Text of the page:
Called Furian, in 8XT guise it will produce 35% more Gflop/mm2 and a 80% improvement in fill-rate/mm2 compared with the top-end implementations of the existing (Rogue 7XT) architecture – both on the same semiconductor process and clocked at the same frequency. 70-90% real-world gaming density improvement is claimed.
Other changes suite Furian better to smaller process geometries, and improve its compatibility with machine learning and artificial intelligence algorithms.
“Applications such as virtual reality and augmented reality and convertibles require higher graphics resolutions and frame rates, and emerging applications such as ADAS [automated driving] and machine intelligence require increased compute efficiency. Devices for these applications are often designed in sub-14nm process technologies,” said the Imagination. “Furian addresses these needs through a multi-dimensional approach to performance scalability, with an extensible design and a focus on easy system integration and layout in the latest processes. With Furian, embedded products will be able to deliver high-resolution, immersive graphics content and data computation for sustained time periods within mobile power budgets.
One of the big changes is that Imagination has to a more distributed architecture.
“Rogue was a little bit like a hub structure where everything talked to everything else through what we called the Hub, which was the interface to the memory structure,” Imagination business development director Kristof Beets told Electronics Weekly. “With Furion, we have limited the number of blocks that talk to each other. It is a lot more hierarchical. Control is more like the leaves of a tree structure.”
The distributed approach is why Furian is better suited to smaller geometries than Rogue – It has fewer long bus runs, and long metalisation runs are disproportionately resistive in lower process nodes, said Beets.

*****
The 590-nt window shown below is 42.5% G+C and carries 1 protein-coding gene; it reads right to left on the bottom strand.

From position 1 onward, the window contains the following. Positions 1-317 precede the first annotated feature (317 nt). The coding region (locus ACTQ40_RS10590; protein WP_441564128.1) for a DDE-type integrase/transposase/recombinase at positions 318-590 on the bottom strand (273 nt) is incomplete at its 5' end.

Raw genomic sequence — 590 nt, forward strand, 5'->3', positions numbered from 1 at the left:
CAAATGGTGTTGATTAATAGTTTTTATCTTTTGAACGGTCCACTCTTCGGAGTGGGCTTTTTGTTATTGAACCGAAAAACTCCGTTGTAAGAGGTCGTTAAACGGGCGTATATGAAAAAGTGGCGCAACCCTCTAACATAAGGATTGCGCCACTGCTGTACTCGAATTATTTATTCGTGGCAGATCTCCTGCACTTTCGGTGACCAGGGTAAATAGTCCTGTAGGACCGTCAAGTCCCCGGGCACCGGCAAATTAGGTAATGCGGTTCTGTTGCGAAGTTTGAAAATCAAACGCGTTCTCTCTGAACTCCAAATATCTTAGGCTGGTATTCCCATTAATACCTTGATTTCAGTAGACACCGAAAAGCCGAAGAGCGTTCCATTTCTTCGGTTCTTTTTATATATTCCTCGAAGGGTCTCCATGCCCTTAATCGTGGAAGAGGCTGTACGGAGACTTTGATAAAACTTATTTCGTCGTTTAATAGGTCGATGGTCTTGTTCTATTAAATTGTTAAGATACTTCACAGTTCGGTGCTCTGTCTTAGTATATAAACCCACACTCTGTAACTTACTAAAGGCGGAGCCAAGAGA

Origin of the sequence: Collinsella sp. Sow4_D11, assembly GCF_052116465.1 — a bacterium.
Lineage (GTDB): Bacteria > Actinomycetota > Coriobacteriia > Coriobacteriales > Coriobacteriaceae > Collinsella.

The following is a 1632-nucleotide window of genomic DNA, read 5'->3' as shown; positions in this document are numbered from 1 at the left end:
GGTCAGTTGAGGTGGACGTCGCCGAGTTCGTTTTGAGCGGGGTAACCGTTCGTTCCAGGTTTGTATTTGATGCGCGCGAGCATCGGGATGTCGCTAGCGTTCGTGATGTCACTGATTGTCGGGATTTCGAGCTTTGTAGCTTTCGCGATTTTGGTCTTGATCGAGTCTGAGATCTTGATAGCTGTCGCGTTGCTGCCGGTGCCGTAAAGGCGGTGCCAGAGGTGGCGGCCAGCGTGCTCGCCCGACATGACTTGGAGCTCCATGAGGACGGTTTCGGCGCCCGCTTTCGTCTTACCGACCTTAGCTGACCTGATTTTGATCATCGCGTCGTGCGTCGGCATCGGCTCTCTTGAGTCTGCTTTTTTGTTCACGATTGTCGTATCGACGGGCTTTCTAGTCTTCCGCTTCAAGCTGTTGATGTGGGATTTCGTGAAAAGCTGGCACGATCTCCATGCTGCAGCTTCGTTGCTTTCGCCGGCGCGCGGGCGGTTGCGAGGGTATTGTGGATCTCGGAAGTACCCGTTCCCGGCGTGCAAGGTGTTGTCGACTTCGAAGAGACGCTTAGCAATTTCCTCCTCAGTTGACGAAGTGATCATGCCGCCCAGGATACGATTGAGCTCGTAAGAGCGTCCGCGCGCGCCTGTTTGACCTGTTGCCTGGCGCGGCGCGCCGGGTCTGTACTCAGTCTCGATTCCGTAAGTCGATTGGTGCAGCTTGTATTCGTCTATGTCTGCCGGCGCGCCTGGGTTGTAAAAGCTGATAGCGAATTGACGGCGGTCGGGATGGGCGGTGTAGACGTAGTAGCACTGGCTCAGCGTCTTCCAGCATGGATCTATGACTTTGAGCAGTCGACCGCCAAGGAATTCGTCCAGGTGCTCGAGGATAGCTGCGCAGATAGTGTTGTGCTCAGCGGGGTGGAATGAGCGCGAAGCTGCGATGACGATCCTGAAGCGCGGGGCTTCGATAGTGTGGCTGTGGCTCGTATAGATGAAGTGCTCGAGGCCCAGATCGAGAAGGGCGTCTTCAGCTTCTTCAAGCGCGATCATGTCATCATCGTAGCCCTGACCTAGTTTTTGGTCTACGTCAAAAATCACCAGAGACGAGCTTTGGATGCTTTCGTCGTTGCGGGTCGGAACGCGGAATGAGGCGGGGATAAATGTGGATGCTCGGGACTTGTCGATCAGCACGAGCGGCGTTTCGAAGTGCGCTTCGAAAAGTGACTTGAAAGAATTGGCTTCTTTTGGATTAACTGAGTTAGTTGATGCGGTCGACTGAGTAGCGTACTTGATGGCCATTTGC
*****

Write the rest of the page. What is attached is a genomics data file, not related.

Another difference is that cache is no longer unified, but spread around the architecture in smaller blocks. For example, each shader processing unit gets its own data cache, and its own texture unit cache. “There is far less cache thrashing,” said Beets.
Whereas in Rogue 2D image handling for user-interface displays required data to be converted to 3D and then processed, it is now processed in a dedicated 2D block (2D Data Master in diagram) that talks to the texture unit. “You don’t want to be wasting power doing a 3D operation when it is actually a simple 2D task,” said Beets.
The ALU has come in for a lot of scrutiny.
Operations have been split into two completely independent pipelines (see top diagram), a primary one for massively-parallel multiply-and-add, and, to prevent this from being interrupted, a specialised pipeline for everything else – sine, cosine, reciprocal and square root, for example.
In each Rogue pipeline (now a Furian’s primary pipeline) there were two multiply-accumulate (MAD) blocks, which could only be used together if incoming data has two lots of independent data. “We were struggling to use the second MAD as a pipelind is only working on one pixel,” said Beets.
In Furian, the second MAD has been replaced by a simple multiplier, which according to Beets saves so much die area that twice as many pipelines can be fitted in almost the same area as one Rogue pipeline. “We are seeing a 90% throughput improvement,” he said. In total Furian has 32 primary ALU pipelines, compared to 16 in Rogue.
For pure computation, APIs including OpenCL 2.0, Vulkan 1.0 and OpenVX 1.1* are provided with a bi-directional GPU/CPU coherent interface for efficient data sharing, and a transition to user mode queues from kernel mode queues which reduces latency and CPU utilisation for compute operations, said Imagination.
Furian intellectual property has been licensed to multiple customers and initial RTL has been delivered. The first GPU core variants based on Furian will be announced in the middle of this year.